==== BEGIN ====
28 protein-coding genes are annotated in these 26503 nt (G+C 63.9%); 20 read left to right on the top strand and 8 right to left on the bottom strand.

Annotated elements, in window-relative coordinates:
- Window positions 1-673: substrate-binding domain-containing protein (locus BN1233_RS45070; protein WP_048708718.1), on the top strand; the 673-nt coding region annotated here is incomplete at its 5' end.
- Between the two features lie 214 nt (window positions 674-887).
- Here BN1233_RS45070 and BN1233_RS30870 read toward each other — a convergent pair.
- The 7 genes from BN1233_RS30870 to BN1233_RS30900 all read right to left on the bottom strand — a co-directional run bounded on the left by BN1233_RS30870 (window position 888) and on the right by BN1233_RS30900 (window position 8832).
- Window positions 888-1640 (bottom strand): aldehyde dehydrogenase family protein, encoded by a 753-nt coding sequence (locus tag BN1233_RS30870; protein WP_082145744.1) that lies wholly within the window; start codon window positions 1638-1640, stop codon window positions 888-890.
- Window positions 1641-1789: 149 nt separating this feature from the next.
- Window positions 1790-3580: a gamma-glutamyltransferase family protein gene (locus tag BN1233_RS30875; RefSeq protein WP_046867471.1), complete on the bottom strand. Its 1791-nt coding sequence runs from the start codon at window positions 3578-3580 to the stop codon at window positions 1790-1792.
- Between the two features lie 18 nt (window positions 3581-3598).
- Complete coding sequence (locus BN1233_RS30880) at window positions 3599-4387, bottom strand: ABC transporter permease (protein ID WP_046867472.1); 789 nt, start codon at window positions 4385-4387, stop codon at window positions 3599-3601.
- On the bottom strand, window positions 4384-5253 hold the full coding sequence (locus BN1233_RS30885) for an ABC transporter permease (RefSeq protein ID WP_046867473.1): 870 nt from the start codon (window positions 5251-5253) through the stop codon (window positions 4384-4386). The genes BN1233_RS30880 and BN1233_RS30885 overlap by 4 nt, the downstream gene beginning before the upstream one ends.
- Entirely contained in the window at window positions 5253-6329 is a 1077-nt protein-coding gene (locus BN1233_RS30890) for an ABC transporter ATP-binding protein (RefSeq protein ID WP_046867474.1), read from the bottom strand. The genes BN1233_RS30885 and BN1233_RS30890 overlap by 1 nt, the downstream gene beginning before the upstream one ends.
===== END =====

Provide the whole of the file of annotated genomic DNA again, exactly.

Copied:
28 protein-coding genes are annotated in these 26503 nt (G+C 63.9%); 20 read left to right on the top strand and 8 right to left on the bottom strand.

Annotated elements, in window-relative coordinates:
- Window positions 1-673: substrate-binding domain-containing protein (locus BN1233_RS45070; protein WP_048708718.1), on the top strand; the 673-nt coding region annotated here is incomplete at its 5' end.
- Between the two features lie 214 nt (window positions 674-887).
- Here BN1233_RS45070 and BN1233_RS30870 read toward each other — a convergent pair.
- The 7 genes from BN1233_RS30870 to BN1233_RS30900 all read right to left on the bottom strand — a co-directional run bounded on the left by BN1233_RS30870 (window position 888) and on the right by BN1233_RS30900 (window position 8832).
- Window positions 888-1640 (bottom strand): aldehyde dehydrogenase family protein, encoded by a 753-nt coding sequence (locus tag BN1233_RS30870; protein WP_082145744.1) that lies wholly within the window; start codon window positions 1638-1640, stop codon window positions 888-890.
- Window positions 1641-1789: 149 nt separating this feature from the next.
- Window positions 1790-3580: a gamma-glutamyltransferase family protein gene (locus tag BN1233_RS30875; RefSeq protein WP_046867471.1), complete on the bottom strand. Its 1791-nt coding sequence runs from the start codon at window positions 3578-3580 to the stop codon at window positions 1790-1792.
- Between the two features lie 18 nt (window positions 3581-3598).
- Complete coding sequence (locus BN1233_RS30880) at window positions 3599-4387, bottom strand: ABC transporter permease (protein ID WP_046867472.1); 789 nt, start codon at window positions 4385-4387, stop codon at window positions 3599-3601.
- On the bottom strand, window positions 4384-5253 hold the full coding sequence (locus BN1233_RS30885) for an ABC transporter permease (RefSeq protein ID WP_046867473.1): 870 nt from the start codon (window positions 5251-5253) through the stop codon (window positions 4384-4386). The genes BN1233_RS30880 and BN1233_RS30885 overlap by 4 nt, the downstream gene beginning before the upstream one ends.
- Entirely contained in the window at window positions 5253-6329 is a 1077-nt protein-coding gene (locus BN1233_RS30890) for an ABC transporter ATP-binding protein (RefSeq protein ID WP_046867474.1), read from the bottom strand. The genes BN1233_RS30885 and BN1233_RS30890 overlap by 1 nt, the downstream gene beginning before the upstream one ends.